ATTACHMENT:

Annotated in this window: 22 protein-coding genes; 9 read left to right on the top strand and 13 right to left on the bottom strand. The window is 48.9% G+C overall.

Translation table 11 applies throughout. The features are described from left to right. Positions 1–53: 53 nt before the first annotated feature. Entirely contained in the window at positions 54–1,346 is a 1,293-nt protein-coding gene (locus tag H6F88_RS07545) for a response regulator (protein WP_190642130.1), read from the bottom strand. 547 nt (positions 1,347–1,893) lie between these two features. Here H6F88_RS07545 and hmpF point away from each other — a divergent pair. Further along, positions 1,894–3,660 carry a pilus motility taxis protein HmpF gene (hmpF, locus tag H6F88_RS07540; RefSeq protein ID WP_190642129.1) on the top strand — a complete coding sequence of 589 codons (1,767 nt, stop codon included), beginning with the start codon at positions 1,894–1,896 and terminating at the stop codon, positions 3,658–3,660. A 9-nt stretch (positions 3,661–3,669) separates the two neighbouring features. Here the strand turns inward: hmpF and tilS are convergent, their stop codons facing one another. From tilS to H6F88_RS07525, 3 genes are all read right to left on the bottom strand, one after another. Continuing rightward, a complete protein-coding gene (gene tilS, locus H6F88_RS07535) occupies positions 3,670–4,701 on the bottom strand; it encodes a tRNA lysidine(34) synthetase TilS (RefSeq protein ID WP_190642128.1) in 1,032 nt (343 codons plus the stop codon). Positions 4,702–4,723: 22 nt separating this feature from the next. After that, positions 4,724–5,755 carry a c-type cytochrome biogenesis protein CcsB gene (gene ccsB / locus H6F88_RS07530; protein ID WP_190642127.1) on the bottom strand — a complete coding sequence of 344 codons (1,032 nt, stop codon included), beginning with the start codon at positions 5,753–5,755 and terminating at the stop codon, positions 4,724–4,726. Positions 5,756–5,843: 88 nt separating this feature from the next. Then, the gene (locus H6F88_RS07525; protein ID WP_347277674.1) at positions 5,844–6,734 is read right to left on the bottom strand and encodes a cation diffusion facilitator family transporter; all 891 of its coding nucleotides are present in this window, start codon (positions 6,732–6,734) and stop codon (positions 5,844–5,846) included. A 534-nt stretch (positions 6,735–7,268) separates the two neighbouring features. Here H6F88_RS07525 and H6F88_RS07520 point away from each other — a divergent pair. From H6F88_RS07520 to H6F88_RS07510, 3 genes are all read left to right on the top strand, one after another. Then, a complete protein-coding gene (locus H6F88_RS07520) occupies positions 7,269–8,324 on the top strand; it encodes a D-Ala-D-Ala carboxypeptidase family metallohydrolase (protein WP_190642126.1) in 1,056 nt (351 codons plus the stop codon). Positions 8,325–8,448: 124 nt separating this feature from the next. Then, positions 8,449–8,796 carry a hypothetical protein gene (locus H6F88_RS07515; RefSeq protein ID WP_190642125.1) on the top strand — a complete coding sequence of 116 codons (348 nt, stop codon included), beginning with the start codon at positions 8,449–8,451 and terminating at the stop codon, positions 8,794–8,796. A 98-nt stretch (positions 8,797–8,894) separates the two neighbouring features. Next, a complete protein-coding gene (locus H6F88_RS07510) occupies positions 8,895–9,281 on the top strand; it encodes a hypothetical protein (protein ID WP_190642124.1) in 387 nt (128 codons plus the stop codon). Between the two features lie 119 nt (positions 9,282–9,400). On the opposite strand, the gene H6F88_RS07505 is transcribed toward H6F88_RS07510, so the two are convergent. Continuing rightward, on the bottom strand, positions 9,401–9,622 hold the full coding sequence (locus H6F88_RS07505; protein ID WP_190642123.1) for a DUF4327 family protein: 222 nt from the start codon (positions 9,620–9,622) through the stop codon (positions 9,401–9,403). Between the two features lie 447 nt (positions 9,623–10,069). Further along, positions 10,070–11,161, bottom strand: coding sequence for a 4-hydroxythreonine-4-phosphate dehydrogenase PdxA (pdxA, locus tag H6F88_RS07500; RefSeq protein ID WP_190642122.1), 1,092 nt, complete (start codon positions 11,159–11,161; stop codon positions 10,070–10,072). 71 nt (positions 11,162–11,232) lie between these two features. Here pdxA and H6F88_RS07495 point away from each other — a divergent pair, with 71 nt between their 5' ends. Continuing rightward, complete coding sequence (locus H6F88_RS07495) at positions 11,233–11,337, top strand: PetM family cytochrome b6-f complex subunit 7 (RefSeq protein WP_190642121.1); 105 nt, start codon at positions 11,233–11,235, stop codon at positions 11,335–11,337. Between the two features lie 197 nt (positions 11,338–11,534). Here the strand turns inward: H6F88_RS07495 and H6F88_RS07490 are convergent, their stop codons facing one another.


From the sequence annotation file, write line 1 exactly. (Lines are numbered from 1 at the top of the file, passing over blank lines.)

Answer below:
Annotated in this window: 22 protein-coding genes; 9 read left to right on the top strand and 13 right to left on the bottom strand. The window is 48.9% G+C overall.